Herbs & Produce 101

PHOTOGRAPHY: PAULINE BOLDT

One of my favourite parts about the summer season is all of the plentiful herbs and produce available at farmer’s markets or in my garden. There’s nothing quite like walking outside and grabbing a fresh bunch of aromatic greens to add to my favourite summer dishes! I am always mindful to try to give my herbs and produce the longest shelf life possible, so I have rounded up a few tricks to help you squeeze every last ounce of goodness from your latest herb & veggie haul:

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Herbs:

First, let’s talk about herbs. These delicate leafy greens require a bit of special care to ensure they have as long of a life as possible. Here are a couple of different tricks I use to try to achieve a longer life span:

  • Store the roots in a glass of water in the fridge. This will keep them hydrated and keep them from wilting right away. However, if space is a valuable commodity in your fridge, you can also opt to store them washed and wrapped in a towel in the veggie crisper.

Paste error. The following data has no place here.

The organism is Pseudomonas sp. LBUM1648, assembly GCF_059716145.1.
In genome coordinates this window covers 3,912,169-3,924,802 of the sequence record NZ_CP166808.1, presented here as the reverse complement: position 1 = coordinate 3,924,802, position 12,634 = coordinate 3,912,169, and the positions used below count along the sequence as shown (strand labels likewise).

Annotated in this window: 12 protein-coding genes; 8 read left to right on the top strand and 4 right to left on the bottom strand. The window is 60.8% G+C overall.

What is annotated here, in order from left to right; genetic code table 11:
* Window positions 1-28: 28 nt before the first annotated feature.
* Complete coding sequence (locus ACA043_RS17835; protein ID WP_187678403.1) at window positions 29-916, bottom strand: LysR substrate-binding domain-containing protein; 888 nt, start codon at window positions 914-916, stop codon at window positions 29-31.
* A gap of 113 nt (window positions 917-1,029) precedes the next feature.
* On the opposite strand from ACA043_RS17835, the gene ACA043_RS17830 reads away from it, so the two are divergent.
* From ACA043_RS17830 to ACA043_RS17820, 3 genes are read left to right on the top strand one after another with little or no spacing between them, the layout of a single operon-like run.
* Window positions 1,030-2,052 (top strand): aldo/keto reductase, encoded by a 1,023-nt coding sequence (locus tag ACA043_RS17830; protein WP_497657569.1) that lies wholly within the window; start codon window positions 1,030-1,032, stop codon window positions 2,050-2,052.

• If the herbs have roots, wrap a piece of damp paper towel around them. This will give the same effect as storing in a glass of water.

  • A little trick I like to use for Basil: After picking up a big bundle of fresh basil from the farmer’s market, I make a batch of pesto in my food-processor and then freeze it in my ice cube tray. Once the cubes are frozen, I toss the “pesto cubes” into a rubbermaid container and store them back in the freezer for the next time I want to use them. Hey, even frozen pucks of pesto will taste better than any store bought kind!

  • Try adding a dash of thyme to your lemonade, or some fresh mint leaves as a garnish for your bowl of ice cream! There are many options, both savoury and sweet, where herbs are the perfect answer for enhancing a dish!


 
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Tips for Drying Herbs: